Russian mercenaries, a discrete weapon in Syria

Syria's President Bashar al-Assad visits a Russian air base at Hmeymim, in western Syria in this handout photo posted on SANA on June 27, 2017, Syria. (REUTERS)
Updated 18 February 2018
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Russian mercenaries, a discrete weapon in Syria

MOSCOW: The death of Russian citizens in Syria from a US coalition strike last week, which has been played down by both Moscow and Washington, has exposed the role of Russian mercenaries in the multi-front conflict.
The incident followed a steady trickle of reports about Russians dying in battle in Syria while employed as guns for hire in a privately-owned outfit whose role may be securing oilfields for President Bashar Assad.
Russia on Thursday has finally recognized that five Russian citizens, not officially affiliated with the Russian military, were likely killed in the strikes in eastern Syria, in the first admission of non-military combat casualties.
The US had said the coalition acted in self-defense when an enemy unit of 300-500 people launched an attack on an established SDF position east of the Euphrates river in Deir Ezzor province.
The coalition warned the Russian military and proceeded to strike the formation, killing up to 100 people. The Russian military said it had no troops in the area.
While US officials have refused to disclose the nationality of the attackers, various reports indicated a death toll of up to several hundred Russians from the strike.
Russia can legally prosecute mercenaries under an existing law which has been applied against several citizens fighting in Ukraine and Syria in recent years.
In 2014, two Russian men, Vadim Gusev and Yevgeny Sidorov, were sentenced to three years in prison after they recruited over 200 former military soldiers to an outfit called the Slavonic Corps for a trip to Syria’s Deir Ezzor.
According to Fontanka website, which has chronicled the involvement of private military contractors in Syria, the Slavonic Corps later became the core of a new mercenary group recruited by former member Dmitry Utkin, nicknamed Wagner.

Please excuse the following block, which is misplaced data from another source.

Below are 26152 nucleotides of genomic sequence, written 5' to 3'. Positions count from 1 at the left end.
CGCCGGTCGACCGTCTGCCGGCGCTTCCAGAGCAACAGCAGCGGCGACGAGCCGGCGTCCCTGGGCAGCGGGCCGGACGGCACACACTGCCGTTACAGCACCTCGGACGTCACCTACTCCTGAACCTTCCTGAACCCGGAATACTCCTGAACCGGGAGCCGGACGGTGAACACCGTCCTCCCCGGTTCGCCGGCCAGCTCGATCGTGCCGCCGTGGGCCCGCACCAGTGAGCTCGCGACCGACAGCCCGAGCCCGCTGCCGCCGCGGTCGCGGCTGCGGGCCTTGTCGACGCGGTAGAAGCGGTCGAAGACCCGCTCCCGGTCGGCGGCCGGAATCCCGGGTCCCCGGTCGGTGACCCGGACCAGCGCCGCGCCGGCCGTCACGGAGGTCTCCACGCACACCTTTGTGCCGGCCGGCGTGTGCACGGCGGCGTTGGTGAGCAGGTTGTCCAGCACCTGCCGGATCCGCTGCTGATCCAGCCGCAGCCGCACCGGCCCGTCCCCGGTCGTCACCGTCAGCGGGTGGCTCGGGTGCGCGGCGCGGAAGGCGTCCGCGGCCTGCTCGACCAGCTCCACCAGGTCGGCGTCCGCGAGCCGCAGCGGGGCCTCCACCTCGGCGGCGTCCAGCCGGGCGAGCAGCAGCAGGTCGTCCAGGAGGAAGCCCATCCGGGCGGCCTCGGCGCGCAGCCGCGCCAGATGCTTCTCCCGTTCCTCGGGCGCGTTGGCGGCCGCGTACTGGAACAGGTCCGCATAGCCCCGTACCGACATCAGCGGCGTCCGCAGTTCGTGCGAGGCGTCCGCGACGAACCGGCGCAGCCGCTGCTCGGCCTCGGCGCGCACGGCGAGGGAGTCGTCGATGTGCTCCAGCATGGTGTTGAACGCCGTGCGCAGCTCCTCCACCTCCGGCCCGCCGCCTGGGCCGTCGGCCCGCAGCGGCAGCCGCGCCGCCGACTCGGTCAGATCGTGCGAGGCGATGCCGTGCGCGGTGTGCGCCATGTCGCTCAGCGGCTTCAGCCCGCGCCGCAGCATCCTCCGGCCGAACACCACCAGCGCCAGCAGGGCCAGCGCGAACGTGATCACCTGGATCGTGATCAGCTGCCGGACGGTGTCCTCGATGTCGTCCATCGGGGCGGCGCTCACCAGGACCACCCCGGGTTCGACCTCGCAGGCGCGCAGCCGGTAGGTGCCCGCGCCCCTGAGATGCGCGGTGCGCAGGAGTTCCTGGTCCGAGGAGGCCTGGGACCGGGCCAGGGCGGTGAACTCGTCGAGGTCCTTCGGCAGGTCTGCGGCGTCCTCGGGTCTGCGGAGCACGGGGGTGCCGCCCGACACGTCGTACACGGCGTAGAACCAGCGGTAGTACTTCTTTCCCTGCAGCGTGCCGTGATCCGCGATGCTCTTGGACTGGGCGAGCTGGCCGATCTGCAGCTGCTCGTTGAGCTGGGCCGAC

The Wagner group has no website or social networking page, instead attracting men with military experience through word of mouth.
Utkin and the Wagner group was blacklisted by the US Treasury in 2016 for having “recruited and sent soldiers to fight alongside separatists in eastern Ukraine.”
It is known to train at a military base in a village called Molkino outside Krasnodar in southern Russia. According to Fontanka, the Wagner group has fought in Syria since late 2015.
Unlike Gusev and Sidorov, Wagner has not been prosecuted. Instead, he was honored in the Kremlin in December 2016. Kremlin spokesman Dmitry Peskov said at the time that Utkin was invited as a decorated military veteran.

According to Fontanka, Wagner is associated with a Russian company Yevro Polis, which has signed a deal with the Syrian government.
Under the deal, the company would capture and secure oil and gas infrastructure in Syria in exchange for a 25 percent share in future resource production.
Fontanka has tied Yevro Polis to the empire of Yevgeny Prigozhin, a Saint-Petersburg businessman running the company Concord Catering which controls several restaurant businesses and has won many contracts from the Russian defense ministry.
Prigozhin, and Concord Catering, were blacklisted by the US Treasury for “having materially assisted” Russian officials and being tied to a company building a military base near Ukraine’s border. Yevro Polis is also on the blacklist.
The US special prosecutor investigating Moscow’s meddling in the 2016 presidential election indicted Prigozhin Friday for running an influence campaign on the Internet through a “troll farm” company in Saint-Petersburg.
Prigozhin has denied ties both to the Internet company and to Wagner group.
Mercenaries not directly affiliated with the Russian military may be convenient for Moscow’s business interests in Syria while assuring deniability of government involvement.